Tim Ryan says there is a certain kind of letdown you feel when you lose your home county — even in an election that you win.
As families were forced to move across the country or abroad, they never let go of their Pittsburgh roots.
Within hours of voting results rolling in, elites watched in horror as Democratic presidential nominee Joe Biden did not win in a landslide and there was no blue wave.
A tiny college of about 1,200 people when she attended in the early 1990s, the liberal arts school in midtown Memphis has turned out to be a cradle of sorts for today's political leaders.
Thanks in large part to technology, people for the past generation have lost that internal lust we once universally shared to form associations within our communities.
People feel left out. People feel as though all of these entities are picking winners and losers. Our elections reflect that chaos, and as a result, people feel whiplash.
For generations, people in the U.S. were known for their work ethic, for making things, for using their hands alongside their intellect, from farming to mining to building roads and bridges.
Last week, a flurry of elected officials in southwestern Pennsylvania, most of them county sheriffs, walked away from the Democratic Party.
There are men and women in this country who find a way to do the right thing, who do not conform, who do not go along when the prevailing opinion doesn't sit right with them. Instead, they become a voice for the voiceless.
Whoever does win, the story cannot just be about the suburban voters and their needs being met. Rural voters will still be here, and it is hard to imagine they will ever let both political parties' establishments forget them again.
If security concerns in Kenosha persist, Nov. 3 may not shape up to be a good night for Democrats.
Western Pennsylvania was oil country, and for a brief moment in history, Pithole was the best and the worst of it. It held all of the dreams and greed and enterprise needed to prosper as well as fail.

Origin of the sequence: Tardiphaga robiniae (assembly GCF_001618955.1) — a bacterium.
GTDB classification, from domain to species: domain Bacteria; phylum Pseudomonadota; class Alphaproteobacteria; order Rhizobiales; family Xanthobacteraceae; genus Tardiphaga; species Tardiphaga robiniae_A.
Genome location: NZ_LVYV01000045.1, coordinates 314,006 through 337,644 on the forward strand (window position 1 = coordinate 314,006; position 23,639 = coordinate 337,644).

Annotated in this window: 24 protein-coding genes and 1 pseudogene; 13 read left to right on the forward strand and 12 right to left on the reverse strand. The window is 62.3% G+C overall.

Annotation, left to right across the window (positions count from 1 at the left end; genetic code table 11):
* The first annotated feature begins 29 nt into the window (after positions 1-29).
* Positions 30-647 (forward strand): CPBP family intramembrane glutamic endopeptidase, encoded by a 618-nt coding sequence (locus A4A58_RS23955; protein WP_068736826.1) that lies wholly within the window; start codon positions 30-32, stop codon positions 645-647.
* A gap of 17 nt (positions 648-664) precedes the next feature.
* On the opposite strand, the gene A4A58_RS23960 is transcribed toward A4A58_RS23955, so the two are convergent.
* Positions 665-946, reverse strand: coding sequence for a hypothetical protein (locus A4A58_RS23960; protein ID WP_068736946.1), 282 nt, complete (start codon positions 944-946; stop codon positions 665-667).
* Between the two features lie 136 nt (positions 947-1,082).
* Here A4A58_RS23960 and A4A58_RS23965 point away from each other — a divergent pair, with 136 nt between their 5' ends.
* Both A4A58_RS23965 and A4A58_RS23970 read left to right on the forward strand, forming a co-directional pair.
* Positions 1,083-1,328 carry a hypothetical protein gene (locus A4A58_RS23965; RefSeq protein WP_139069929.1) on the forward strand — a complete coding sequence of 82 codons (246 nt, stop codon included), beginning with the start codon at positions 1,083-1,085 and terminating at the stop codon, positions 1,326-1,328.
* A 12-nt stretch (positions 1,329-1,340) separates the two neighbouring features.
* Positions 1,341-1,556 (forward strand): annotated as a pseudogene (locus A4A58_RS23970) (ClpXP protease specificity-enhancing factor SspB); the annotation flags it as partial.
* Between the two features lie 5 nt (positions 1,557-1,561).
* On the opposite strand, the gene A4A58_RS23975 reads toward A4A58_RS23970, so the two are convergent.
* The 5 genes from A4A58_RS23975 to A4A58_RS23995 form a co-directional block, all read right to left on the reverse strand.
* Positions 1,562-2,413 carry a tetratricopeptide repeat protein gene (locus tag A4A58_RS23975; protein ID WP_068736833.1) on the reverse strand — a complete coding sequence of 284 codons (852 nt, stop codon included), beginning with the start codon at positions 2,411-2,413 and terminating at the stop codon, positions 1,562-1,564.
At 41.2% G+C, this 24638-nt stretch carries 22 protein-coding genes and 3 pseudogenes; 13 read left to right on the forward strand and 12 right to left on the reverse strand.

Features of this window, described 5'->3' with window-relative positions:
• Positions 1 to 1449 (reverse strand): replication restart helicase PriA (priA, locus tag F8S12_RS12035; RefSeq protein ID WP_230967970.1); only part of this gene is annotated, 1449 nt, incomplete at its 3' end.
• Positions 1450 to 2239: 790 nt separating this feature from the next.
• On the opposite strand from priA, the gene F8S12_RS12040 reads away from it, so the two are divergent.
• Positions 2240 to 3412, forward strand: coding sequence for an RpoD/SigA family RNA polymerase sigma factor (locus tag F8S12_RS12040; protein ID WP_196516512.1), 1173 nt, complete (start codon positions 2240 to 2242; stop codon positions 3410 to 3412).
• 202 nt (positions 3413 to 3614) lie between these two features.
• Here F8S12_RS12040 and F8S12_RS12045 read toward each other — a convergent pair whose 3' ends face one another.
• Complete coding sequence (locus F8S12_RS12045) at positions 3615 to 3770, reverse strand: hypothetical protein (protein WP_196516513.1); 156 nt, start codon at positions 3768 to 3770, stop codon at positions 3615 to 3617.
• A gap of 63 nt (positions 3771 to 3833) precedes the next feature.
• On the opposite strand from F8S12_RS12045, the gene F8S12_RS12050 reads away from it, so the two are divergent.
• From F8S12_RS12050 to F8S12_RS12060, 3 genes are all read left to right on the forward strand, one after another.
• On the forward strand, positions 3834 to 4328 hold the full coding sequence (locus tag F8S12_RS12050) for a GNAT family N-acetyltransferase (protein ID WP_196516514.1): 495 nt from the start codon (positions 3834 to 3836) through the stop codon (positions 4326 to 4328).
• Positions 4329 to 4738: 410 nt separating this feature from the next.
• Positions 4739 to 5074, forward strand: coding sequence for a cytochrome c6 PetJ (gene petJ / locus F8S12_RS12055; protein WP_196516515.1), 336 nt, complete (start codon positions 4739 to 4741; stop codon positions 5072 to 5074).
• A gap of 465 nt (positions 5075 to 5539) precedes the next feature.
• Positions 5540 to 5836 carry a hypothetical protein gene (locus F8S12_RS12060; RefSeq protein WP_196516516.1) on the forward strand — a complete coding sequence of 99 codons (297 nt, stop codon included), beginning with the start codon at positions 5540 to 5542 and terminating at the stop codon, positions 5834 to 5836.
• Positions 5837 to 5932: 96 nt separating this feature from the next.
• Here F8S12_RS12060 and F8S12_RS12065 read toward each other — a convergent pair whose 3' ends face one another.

We need to do something immediately, or we are going to lose more Americans to drugs, alcohol, and suicide because of the added burden of COVID-19.
When protests and riots started sweeping the country after the May 25 death of George Floyd, the FBI clocked another record in June by conducting more than 3.9 million background checks.
No matter how fleetingly the moment passes, they want to try to capture a glimpse of their former lives, of all of our former lives.
Whether it was in our churches, community centers, Elks clubs or on our front stoops, we celebrated us, which makes who we were in 1918 vastly different from who we are in 2020.
Prosperity means different things to different people. Its importance is determined by not just geography but also popular culture.
Over the past several decades, Republican presidential candidates have been able to win the senior vote, with only a couple of exceptions.
The truth is, we will always be less than perfect, but we cannot let that or rage ever get in the path of attaining our constitutional ideals.
If we continue in this lust of erasing history, as unpleasant and brutal as parts of it are, we'll never know if the enemy of my enemy is my friend, or if we've become our own worst enemy.